Judee, thanks for giving us your memories. I have many, all tossed together like a salad, I guess.
I was raised in two religions, Catholic (my mother) and Methodist (my grandparents). As a result I have no time for prejudice of any sort as all religions mean the same to me....honoring God and my fellow human beings and, especially, taking care of my brothers and sisters.
Ah yes, the egg dying. How could that always be so messy? There were never enough cups or small bowls to cover the eggs...remember trying to write on them in a wax crayon? I liked to do them in stages of color and that always meant holding them up in the dye to a certain degree for a length of time. However, what was Easter without the dyed eggs?
Because of where we lived, w. PA, it was generally a pretty cold, cold day. Thus the large Easter basket was hidden inside. I remember high-school friends helping me put it together and I always had an egg parade leading up to the basket itself. You cut the decorations out then, and affixed them to the eggs so that it looked some years like a band and other years like circus characters. It took a lot of time and I don't know how anyone did it alone. We always had the yellow marshmallow chicks, and then a really big egg of quality chocolate and some smaller quality chocolate pieces. My mother was British, and she found the best of the family-making chocolatiers. We didn't have a lot of it, very little, but it all looked pretty and everyone was quite thrilled with it. If the weather was warm enough, some club say, the Rotary, would hide eggs and money in plastic eggs along the Park and its river. People had a great time there. A parade would be had with dogs dressed up, the usual crepe trikes and more candy.
Of course for dinner everyone had ham, but again b/c Mom was British, we had a leg of lamb (first sign of spring...or some had salmon). Give me lamb. We'll have grilled lamb chops today. My father cooked a whole Hubbard squash and we just enjoyed a peaceful (for us!) meal. We children always made an Easter cake as mom didn't have time for dessert. Plus those teeth that could so easily be ruined had to be worried about!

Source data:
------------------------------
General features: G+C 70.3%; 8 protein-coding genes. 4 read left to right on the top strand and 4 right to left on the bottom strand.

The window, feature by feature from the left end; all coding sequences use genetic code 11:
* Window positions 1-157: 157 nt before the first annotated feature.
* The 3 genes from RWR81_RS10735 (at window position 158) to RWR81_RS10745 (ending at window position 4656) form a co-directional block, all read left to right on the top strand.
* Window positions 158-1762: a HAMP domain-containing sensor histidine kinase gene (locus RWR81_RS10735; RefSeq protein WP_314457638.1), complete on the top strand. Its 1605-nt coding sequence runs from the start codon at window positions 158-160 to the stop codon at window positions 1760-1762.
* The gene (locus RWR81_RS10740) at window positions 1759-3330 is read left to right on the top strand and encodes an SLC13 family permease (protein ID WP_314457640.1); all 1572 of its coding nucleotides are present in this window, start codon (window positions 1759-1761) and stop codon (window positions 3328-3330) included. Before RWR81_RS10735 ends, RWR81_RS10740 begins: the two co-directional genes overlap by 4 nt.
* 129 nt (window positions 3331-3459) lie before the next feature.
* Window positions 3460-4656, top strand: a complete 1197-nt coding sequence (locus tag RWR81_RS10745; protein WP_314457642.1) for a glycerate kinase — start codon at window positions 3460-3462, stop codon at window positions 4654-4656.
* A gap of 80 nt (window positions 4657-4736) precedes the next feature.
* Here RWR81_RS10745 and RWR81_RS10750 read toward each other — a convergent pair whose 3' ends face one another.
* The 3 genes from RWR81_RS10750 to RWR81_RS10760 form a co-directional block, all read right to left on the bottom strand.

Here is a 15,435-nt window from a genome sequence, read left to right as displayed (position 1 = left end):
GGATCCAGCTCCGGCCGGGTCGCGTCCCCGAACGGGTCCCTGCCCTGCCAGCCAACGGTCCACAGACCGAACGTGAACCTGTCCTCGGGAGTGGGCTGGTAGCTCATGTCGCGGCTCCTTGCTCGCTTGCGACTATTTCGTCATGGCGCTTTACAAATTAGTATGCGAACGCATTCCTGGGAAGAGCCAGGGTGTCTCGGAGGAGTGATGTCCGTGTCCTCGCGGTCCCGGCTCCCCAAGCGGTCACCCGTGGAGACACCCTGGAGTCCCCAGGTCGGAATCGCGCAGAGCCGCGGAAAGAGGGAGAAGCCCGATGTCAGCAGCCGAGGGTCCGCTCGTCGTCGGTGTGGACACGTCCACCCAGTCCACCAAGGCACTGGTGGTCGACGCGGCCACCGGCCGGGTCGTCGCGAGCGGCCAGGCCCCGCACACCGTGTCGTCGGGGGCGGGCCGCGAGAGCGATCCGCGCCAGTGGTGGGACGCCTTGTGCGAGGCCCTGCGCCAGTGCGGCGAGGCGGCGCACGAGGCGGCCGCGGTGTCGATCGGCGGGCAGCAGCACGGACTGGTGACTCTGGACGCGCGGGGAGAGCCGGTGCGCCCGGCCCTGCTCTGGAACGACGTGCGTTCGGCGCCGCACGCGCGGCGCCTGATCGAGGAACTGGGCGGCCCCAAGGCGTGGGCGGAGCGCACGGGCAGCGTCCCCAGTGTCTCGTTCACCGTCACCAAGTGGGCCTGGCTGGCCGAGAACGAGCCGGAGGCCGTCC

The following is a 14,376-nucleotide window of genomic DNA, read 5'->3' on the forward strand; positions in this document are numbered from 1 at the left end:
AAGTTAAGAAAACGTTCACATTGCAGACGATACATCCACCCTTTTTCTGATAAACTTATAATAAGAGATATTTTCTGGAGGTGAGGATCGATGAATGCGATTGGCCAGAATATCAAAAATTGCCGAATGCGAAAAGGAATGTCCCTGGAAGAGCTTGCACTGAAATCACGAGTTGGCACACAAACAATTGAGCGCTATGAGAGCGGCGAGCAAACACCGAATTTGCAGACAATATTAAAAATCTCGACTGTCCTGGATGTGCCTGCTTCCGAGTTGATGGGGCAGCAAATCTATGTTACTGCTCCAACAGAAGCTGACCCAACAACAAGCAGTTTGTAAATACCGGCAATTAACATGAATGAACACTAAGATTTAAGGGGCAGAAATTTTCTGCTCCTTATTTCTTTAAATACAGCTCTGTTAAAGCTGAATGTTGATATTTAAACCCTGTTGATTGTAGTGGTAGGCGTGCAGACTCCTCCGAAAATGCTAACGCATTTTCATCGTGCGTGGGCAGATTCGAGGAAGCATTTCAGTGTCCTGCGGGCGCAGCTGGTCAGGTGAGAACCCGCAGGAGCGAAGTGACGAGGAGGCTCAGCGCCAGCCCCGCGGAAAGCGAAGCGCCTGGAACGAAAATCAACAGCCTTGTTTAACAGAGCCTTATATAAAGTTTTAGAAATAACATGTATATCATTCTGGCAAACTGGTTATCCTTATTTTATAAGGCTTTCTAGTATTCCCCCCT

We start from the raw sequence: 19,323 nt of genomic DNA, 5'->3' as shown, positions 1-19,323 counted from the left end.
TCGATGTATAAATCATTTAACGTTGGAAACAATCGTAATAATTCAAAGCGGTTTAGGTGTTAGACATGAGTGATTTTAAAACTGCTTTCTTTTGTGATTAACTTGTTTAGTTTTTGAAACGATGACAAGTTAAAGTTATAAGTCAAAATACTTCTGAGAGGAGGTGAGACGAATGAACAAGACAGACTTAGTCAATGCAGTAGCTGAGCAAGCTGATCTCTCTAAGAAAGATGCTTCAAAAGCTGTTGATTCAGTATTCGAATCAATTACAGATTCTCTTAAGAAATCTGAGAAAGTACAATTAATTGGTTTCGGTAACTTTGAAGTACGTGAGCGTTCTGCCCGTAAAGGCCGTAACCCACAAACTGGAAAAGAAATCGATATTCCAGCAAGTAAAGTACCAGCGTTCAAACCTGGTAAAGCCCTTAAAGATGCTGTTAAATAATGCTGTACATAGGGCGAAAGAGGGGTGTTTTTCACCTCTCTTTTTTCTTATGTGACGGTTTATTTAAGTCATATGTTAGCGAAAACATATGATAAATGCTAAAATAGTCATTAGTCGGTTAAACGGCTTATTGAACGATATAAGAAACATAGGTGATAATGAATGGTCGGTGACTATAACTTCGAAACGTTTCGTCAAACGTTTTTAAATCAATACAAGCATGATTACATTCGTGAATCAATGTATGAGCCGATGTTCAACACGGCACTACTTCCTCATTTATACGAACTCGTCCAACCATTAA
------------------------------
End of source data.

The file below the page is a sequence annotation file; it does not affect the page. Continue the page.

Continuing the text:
The days of Lent were what led to Easter as the pay-off. Friday's were a day of complete sacrifice of food until a fish dinner. That was later changed and no one seems to just eat fish on Fridays. It was a bit difficult in a small inland town...we had fish, but it was the frozen block variety & took forever to thaw. I like Palm Sunday as they came in waving the large palms, but I sure didn't like the length of the sermon.
Mom didn't believe in a lot of sweets for children, thus that egg would last almost until Friday of the week following Easter. As I grew older and worked in a large Greek community at one time, I adopted some of their traditions. (Long after I had left home.) My name is a Greek & British one, and both my daughters have Greek/European names. I would make a bread, braid it and put colored (beet colored) eggs in the dough. The eggs cooked in the oven, but I never ate them as I'm not an egg lover. The dough was a nice, barely sweet one. Oh, and we always have beet colored and vinegar covered eggs. Pickled eggs....my husband loves them and makes them to this day. They're a lovely color and have a slight taste of many different spice in them. That's both British (white eggs alone) or Pa. Dutch (German). Of course what would Easter be without deviled eggs that's what America is....a coming together of many traditions and I've always embraced that about it. I can remember buying some (what seemed to us) expensive patterned Hungarian eggs one year. My daughter smashed every single one of them....I later tried to reproduce them from a magazine, but as I've said before, an artist I'm not.
I think a ham is the usual traditional American meat to have. Other countries have their own customs, and we always attended Passover celebrations when possible. I don't to anything for Easter now...religion left my life for various reasons, but I do miss the traditions and the old songs (in Latin) and prayers. I like making other people happy, It thrilled me to see my brothers and sisters enjoying it so. I should mention that my particular memory didn't include my now-dead grandparents, and my father would be dead the following Easter. As a result everything is near and dear to my heart....nothing is ever taken for granted. Long dead people are once again alive and my gratitude diary is a living one...each and every day of my life.
Thanks for helping me lay out the memory, Judee, and thanks for sharing your special one with us. Yours, Lenora. (I know I don't have to add that, but I think something written should always be accompanied by a signature.) No, I don't do it for everything.